Our subconscious mind works out answers to things when we’re bored or doing something relaxing.
I was crazy-busy at the time, so I didn’t pay much attention to the words simmering in the melting pot, but something else I read before the new year (I don’t remember what) prompted me to go back and read the blog post—and that line—again.
I realized my mind is never bored.
And right now, you’re probably thinking “oh look, another author saying you have to shut off social media to get shit done”. Nope. There’s a good chance you won’t ever see me being that author.
This is about off-line time. If it’s about anything that can be easily summed up in one word, it’s¬†streaming. I was first published in 2005 and I can remember those first years pretty well. (Because, you know, it was only ten or so years ago.)
We always joke that the best ideas come to us while we’re showering or driving or cleaning the dryer vent (I’ll have to take people’s word on that one), but it’s actually true. The hours away from the computer, doing housework or commuting or whatever, were when I sorted out my story in those days. While driving, I’d tune out the commercials and songs I don’t like on the radio and figure out the heroine’s backstory. While doing the dishes, I’d plot out the big action scene. When I sat down at the computer to write, my subconscious had been hard at work and I had story to put on the page.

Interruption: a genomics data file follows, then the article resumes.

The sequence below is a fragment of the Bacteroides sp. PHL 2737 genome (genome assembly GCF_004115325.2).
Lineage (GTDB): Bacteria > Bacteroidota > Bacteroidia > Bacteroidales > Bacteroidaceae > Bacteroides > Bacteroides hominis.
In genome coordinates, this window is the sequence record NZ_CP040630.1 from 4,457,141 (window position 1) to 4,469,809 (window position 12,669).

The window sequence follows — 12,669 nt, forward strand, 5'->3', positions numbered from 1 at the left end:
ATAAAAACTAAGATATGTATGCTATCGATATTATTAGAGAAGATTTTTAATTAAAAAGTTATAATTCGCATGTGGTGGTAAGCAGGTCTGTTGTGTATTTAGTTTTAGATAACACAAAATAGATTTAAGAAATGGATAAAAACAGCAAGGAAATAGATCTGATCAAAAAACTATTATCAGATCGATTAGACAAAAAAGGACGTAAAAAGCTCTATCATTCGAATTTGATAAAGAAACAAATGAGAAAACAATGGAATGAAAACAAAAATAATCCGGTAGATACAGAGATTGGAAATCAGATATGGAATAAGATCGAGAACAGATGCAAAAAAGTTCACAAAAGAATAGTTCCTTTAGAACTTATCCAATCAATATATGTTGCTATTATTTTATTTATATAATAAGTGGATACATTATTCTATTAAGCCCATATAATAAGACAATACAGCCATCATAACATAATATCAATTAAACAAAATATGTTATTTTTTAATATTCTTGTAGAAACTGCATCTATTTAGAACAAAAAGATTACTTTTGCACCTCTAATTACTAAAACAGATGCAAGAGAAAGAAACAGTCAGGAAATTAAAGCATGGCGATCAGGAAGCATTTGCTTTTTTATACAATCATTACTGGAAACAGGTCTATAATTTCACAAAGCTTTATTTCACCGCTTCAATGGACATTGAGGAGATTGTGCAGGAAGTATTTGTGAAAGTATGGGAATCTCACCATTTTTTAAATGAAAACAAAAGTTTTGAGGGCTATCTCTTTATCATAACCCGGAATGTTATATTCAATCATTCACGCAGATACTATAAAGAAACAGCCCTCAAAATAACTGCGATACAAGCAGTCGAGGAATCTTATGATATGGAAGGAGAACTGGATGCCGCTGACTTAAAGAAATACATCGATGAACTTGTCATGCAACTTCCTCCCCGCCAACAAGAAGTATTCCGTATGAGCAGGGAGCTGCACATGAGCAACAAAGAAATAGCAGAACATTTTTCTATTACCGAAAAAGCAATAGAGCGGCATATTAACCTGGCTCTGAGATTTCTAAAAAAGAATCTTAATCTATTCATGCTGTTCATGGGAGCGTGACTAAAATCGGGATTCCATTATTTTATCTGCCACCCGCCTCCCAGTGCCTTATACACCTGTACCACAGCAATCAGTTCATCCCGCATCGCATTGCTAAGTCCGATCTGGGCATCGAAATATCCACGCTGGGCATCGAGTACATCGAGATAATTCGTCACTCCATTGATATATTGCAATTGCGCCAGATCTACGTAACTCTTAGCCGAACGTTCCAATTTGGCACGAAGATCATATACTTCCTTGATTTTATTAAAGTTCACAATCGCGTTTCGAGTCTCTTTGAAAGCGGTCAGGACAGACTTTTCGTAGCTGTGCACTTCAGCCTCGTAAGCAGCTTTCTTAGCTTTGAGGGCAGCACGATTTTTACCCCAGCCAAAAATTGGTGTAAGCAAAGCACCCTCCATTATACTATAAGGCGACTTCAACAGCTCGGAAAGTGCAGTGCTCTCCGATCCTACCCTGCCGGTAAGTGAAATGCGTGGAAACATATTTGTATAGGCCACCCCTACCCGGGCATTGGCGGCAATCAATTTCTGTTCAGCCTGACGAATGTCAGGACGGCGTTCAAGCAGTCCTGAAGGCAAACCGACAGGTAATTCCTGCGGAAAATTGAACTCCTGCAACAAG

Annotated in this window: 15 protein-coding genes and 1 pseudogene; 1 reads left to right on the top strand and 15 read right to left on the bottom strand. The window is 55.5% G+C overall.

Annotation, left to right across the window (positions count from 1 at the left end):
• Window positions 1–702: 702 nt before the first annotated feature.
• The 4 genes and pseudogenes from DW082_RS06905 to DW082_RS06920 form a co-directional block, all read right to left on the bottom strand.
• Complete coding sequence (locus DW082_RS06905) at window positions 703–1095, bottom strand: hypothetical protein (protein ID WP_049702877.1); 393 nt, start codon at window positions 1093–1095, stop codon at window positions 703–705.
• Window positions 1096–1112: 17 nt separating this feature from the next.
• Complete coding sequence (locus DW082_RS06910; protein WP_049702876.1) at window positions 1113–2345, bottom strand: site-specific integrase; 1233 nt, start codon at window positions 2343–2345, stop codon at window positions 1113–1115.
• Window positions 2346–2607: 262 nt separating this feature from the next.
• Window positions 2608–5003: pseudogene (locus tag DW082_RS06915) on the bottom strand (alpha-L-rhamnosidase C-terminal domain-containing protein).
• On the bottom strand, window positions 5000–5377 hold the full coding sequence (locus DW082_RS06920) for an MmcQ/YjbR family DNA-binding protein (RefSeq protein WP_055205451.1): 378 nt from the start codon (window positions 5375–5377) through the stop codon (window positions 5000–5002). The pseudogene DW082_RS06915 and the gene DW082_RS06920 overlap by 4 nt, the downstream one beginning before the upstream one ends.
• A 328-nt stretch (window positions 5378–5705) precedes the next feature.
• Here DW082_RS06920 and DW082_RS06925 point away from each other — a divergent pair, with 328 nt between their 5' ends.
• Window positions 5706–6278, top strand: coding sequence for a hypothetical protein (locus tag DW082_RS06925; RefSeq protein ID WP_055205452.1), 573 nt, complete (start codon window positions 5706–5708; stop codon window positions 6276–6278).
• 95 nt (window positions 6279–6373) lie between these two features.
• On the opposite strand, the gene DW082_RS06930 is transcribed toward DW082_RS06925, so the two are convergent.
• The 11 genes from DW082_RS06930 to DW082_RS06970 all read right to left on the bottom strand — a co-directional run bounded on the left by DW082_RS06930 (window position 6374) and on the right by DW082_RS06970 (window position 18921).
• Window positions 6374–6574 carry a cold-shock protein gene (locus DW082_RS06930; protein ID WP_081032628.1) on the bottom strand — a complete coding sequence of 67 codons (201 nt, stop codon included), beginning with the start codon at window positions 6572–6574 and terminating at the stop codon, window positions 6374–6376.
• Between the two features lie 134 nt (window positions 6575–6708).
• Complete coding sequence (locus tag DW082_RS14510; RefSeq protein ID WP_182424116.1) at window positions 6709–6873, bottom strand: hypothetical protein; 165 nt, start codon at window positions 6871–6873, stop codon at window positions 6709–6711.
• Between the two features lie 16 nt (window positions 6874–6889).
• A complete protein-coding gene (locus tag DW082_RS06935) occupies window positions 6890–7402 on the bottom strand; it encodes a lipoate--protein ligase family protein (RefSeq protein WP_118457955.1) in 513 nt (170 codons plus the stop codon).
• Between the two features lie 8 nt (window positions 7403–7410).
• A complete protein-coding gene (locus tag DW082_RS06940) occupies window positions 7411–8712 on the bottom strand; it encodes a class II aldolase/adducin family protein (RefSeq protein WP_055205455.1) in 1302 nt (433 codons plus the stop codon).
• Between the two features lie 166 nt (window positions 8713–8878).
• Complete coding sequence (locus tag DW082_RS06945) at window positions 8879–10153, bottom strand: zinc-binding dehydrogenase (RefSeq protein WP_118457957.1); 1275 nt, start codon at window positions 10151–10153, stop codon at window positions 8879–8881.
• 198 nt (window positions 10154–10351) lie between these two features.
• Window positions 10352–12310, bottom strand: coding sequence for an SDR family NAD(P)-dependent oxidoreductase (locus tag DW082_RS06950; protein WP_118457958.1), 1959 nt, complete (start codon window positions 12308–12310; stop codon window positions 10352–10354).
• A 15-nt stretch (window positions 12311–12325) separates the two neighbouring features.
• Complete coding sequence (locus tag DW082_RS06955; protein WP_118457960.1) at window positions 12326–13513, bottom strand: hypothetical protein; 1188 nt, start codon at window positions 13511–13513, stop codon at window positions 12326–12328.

Now? There are no radio commercials and songs I don’t like because I have a constantly curated playlist of current favorites on my phone. I sing in my Jeep, to every song. My iPad travels around the house with me, streaming TV episodes I want to catch up on or favorite movies to keep me company. In my house, washing the dishes takes the same amount of time as a show with no commercials. What a coincidence! Seriously, the other day, I carried my iPad from the chore I’d been doing to the litter box, so I could keep watching my show while I scooped.
Other than a quick shower, there are literally no minutes in the day when my brain is not actively engaged and processing incoming content. So when I sit down at the computer and open my manuscript, I shouldn’t be surprised when the subconscious/muse/girls in the basement just sit back and say “What? Ain’t got nothin’ for ya today, dollface.” (Apparently my subconscious mind is a gin joint. IDEK.)
So I’m trying to leave the iPad behind as I do all those menial chores this year. It’s a process, so I’m having mixed results. When I go into the kitchen to clean, my brain looks something like an overactive black Lab puppy who thinks he’s going to the dog park—oh boy oh boy oh boy—and retraining is hard. Sometimes I cave.
But this is the year I learn to be bored again.